Netflix and the Halo Effect: Retention and Conversion, the Numbers that Count

This post is the follow-up of the analysis initiated in Netflix: more than a House of Cards, published on February 15, 2013.

A couple of weeks ago, Netflix published its 1st quarter results for 2013, without disclosing stats on its subscriber viewing habits – in keeping with its usual practice.

These results, which exceeded forecasts, confirmed that original programming online has a more-than-attractive impact for Netflix on the quality of its subscriptions.

But over and above the initial resounding success of House of Cards, which doesn’t necessarily guarantee the success of other productions like Lilyhammer or Hemlock Grove, it’s the Netflix brand itself that emerges more solid than ever in the 1st quarter. And it’s likely that this impact will carry through into the next quarter, when Arrested Development 4 goes online.

According to the company, nearly 2 million new subscribers/households were added to the total during the 1st quarter this year. These figures correspond to those in the same quarter last year, when Netflix launched its entry into new markets and topped earlier forecasts.

Structurally, nearly 10% of Netflix subscribers were signed up with free trial accounts. With its original programming operations, Netflix, by its own account, was counting on making some headway in reducing this percentage and the figures for free trial gaming as well. Truth is many customers try to game the system. They subscribe, unsubscribe later, and then re-subscribe, in order to avoid paying. But of the 2 million new accounts in 1st quarter 2013, only some 8,000 haven’t yet been converted into regular subscriptions. This is a very high conversion and retention rate, and Netflix management is frankly delighted.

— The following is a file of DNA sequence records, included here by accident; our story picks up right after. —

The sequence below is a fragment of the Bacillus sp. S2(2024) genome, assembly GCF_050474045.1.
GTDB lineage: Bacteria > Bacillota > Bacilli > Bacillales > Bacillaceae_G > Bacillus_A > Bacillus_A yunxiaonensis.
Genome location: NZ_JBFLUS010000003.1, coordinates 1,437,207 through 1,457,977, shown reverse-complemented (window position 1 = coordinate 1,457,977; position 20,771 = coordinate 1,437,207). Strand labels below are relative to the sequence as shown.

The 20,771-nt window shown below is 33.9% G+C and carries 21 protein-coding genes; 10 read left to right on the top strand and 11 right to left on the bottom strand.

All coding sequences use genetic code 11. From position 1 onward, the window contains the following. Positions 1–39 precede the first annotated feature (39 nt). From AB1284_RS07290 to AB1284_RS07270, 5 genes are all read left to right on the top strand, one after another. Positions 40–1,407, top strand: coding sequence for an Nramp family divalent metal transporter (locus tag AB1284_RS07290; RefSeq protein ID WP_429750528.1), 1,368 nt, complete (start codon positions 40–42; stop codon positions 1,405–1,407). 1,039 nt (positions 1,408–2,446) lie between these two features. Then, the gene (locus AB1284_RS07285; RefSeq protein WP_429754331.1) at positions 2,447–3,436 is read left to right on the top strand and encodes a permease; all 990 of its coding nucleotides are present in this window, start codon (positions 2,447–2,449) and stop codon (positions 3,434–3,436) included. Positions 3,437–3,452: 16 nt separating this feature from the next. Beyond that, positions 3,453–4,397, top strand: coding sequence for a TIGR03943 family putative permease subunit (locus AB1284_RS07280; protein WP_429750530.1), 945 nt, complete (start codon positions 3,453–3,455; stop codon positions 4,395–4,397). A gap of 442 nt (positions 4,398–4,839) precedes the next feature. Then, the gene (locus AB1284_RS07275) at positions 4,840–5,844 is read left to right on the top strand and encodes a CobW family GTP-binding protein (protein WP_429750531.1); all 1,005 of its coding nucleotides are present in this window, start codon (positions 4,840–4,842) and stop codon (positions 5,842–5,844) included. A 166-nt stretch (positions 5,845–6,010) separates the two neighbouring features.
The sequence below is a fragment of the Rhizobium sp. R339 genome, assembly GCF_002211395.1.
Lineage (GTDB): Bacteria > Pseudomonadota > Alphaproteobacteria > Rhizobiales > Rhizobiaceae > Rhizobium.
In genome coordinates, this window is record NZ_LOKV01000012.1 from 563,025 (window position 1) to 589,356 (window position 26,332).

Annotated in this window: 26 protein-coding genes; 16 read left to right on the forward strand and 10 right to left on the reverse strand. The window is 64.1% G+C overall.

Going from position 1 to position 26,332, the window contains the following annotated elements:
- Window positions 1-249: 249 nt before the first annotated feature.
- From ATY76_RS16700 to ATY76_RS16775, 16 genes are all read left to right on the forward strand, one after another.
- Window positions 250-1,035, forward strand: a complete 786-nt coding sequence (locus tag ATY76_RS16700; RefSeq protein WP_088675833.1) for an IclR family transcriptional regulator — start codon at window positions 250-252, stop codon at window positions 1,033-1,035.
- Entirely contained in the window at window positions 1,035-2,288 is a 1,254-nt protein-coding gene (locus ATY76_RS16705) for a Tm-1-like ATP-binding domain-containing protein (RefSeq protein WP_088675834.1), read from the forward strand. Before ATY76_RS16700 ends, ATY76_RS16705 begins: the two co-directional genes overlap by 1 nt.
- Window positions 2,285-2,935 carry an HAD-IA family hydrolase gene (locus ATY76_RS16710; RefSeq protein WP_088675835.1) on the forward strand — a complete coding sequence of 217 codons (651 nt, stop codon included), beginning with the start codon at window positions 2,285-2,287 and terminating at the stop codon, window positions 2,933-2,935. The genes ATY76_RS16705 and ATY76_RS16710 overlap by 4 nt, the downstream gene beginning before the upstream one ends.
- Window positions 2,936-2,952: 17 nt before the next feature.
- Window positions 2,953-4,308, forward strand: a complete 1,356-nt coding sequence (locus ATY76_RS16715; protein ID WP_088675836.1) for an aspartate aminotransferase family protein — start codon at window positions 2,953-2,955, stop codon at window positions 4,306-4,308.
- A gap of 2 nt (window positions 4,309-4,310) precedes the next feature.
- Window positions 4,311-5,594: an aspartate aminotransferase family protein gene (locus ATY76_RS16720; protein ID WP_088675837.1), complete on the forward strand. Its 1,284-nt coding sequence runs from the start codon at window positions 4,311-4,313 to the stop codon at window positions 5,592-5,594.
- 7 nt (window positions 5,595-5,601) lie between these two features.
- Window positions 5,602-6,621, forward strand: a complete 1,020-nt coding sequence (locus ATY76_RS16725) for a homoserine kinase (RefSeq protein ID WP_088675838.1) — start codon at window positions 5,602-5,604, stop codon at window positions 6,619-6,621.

It should be noted that on the basis of this momentum, Netflix will begin offering a new $11.99 / month package for customers who want to view more than two program streams simultaneously on the same account. This will build on new versions of recommendation algorithms, and effectively position the package’s appeal in different markets.

In another newsworthy move, Netflix has worked out direct payment agreements with most of its Latin American markets, making it possible to retain those customers who do not have credit cards.

Suzanne Lortie
Suzanne Lortie holds a diploma in production from the National Theatre School of Canada as well as a MBA from HEC Montreal. She became a professor at Université du Québec à Montreal in July 2012. She has also worked as a production manager and line producer for television since 1992 (major variety and cultural series that won several Gémeaux and ADISQ awards, documentaries) and is a consultant in new media strategies.
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